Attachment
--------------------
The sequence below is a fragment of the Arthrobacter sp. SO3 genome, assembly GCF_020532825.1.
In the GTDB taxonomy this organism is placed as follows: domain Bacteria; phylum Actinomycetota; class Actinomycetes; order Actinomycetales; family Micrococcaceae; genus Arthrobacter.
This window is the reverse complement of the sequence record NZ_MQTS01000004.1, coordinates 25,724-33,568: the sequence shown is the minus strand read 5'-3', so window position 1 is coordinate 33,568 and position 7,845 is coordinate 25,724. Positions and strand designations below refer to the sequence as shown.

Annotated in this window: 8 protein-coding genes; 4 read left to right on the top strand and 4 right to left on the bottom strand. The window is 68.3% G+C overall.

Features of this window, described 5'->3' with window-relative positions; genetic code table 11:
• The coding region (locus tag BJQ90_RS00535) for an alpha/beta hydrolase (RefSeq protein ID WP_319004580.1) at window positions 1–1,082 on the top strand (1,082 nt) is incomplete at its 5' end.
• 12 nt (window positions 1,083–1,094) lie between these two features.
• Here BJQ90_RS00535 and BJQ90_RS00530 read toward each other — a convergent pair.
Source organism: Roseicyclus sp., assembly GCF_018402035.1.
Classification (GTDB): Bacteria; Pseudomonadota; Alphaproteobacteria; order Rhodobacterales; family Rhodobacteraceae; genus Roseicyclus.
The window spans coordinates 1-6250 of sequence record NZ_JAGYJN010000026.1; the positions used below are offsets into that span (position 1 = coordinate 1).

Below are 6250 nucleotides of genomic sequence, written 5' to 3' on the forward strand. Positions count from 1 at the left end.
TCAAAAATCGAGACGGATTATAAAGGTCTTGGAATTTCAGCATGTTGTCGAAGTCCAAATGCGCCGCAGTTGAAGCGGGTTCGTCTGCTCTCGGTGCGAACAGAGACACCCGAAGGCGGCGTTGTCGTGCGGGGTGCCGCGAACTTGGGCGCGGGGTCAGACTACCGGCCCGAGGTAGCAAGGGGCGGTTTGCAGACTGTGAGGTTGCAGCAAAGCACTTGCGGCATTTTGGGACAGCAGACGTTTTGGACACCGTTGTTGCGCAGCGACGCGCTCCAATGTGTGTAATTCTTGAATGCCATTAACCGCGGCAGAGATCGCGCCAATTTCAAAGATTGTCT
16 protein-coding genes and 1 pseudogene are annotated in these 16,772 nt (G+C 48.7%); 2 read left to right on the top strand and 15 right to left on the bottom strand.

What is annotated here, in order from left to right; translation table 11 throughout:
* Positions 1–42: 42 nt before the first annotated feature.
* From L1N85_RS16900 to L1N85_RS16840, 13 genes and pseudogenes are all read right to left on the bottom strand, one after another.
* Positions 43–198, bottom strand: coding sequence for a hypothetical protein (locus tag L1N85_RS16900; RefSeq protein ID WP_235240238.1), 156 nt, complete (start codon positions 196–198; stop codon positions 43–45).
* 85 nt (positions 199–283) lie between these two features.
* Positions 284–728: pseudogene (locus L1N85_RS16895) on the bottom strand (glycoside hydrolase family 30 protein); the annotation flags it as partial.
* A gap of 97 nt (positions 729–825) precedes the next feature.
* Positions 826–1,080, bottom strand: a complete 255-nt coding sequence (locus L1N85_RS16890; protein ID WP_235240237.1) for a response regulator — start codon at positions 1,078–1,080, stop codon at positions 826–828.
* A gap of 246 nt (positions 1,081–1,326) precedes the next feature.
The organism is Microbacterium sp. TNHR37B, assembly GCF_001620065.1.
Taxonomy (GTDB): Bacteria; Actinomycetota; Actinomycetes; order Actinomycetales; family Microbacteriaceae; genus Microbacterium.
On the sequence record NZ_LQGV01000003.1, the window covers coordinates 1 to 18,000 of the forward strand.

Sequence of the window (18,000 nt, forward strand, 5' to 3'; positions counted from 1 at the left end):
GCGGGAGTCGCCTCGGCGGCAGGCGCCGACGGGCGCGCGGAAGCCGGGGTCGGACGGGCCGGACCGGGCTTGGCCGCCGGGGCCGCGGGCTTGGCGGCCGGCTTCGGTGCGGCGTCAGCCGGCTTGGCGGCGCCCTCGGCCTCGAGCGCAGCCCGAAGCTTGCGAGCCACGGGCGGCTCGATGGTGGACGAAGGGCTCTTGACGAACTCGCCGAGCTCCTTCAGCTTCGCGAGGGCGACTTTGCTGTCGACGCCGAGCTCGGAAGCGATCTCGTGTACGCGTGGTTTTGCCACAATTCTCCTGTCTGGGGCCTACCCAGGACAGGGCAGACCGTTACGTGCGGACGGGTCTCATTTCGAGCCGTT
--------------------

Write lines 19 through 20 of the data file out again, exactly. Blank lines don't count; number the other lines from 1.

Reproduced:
* 85 nt (positions 199–283) lie between these two features.
* Positions 284–728: pseudogene (locus L1N85_RS16895) on the bottom strand (glycoside hydrolase family 30 protein); the annotation flags it as partial.